Pension Transfer Value / Lump Sum Pymt [Merged]

kolkol

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Hey all,

Just a quick question. Having researched a bit I know you get a return of contributions if let's say you VR with less than 10 years in (at least I think you do)....I always thought there was a return of contribution when you leave once your VIE is completed, but a PO informed me there isn't. Is there or isn't there? And, ballparking it, how much would it amount to?

Thanks
 

dapaterson

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There is no longer a return of contributions if you are vested in the plan .  Vesting occurs at the 2 year mark.  However, there are different options on release when you are vested.

There is a lot of information on the CMP website.  Go to http://www.cmp-cpm.forces.gc.ca/pen/index-eng.asp and start reading.
 

dapaterson

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Further to my last:

What pension benefits am I entitled to if I release and I’m under age 50 with two or more years of pensionable service?

If you release before age 50 and have at least two years of pensionable service, you are entitled to the value of your pension earned up to the date of your release. Your earned pension includes the share of your pension paid by the Federal Government on your behalf. This pension is a valuable part of your overall compensation as a member of the Canadian Forces.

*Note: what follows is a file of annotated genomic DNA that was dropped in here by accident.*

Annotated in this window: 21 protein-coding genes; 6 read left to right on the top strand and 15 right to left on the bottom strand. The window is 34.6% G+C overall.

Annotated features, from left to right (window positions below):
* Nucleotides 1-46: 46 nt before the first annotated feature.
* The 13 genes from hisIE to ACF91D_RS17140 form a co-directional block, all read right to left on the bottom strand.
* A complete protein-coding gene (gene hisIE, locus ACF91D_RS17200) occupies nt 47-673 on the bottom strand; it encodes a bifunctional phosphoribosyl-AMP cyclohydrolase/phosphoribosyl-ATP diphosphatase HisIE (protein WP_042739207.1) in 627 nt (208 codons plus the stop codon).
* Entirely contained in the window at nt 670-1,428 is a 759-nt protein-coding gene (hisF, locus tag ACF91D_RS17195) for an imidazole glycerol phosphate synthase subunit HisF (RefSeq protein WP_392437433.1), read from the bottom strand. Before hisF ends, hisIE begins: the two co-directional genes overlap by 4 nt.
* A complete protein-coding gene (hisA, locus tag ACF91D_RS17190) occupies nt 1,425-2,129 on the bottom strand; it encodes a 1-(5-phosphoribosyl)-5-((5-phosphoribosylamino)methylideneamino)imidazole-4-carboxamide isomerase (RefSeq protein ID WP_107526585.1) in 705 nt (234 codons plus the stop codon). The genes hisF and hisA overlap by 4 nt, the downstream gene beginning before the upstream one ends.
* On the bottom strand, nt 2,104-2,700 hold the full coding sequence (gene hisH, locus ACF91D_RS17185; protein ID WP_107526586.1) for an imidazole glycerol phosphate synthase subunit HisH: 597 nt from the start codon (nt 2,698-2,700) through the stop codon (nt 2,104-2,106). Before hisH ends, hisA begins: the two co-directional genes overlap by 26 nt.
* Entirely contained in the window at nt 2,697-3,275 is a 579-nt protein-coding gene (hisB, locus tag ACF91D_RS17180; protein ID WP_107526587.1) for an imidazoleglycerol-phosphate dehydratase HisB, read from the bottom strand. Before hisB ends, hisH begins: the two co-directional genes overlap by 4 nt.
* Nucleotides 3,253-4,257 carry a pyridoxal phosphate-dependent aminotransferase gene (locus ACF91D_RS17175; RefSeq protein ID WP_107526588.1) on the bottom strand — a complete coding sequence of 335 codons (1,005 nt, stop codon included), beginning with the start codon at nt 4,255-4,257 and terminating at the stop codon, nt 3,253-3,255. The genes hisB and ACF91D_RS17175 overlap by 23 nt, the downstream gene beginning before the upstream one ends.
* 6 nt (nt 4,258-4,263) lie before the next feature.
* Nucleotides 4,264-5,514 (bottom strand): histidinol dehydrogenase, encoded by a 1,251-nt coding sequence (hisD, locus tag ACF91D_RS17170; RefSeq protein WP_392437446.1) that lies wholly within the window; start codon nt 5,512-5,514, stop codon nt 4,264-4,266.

Although you may not need this money for many years, you have an important choice to make about your earned pension.

You choose between:

A deferred pension

Leave your earned pension in the Regular Force Pension Plan and start taking it at a future date (unreduced at age 60, or as early as age 50 with a reduction).

AND

A transfer value

Transfer the value of your earned pension out of the pension plan as a lump sum. The amount of money you transfer is called your "transfer value". You can choose to transfer the lump-sum – to the maximum allowed by the Income Tax Act – to:

a locked-in retirement plan, such as a locked-in registered retirement savings plan or a locked-in retirement account;
an insurance company, to purchase a pension; or
to your new employer’s registered pension plan, if that plan accepts transfers.

Consider carefully when making your decision.


 

Navigate

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I was talking with a few guys at work discussing about how they actually calculate our pension. I was wondering is it on 5 years of your best ''base'' salary or do they take into account specialist pay or anything else ?
Thanks guys for some reason doing research on this in the CF website is very difficult.
 
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aesop081

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I was wondering is it on 5 years of your best ''base'' salary or do they take into account specialist pay or anything else ?

It's pretty damned simple.

If you are in specialist 1 or 2 trade group, "specialist pay" IS your "base pay". "Spec pay" is not an add -on to regular pay. So, therefore, you pension is based on your pay.

Other allowances, like Aircrew allowance, sea duty allowance, LDA, etc... do not factor into pension calculations.
 

Navigate

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Is there actually a cfao or any regulation that states how they actually calculate your pension ? I just want something that I can show them what is your income that they actually take when its time to calculate your pension.
 
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aesop081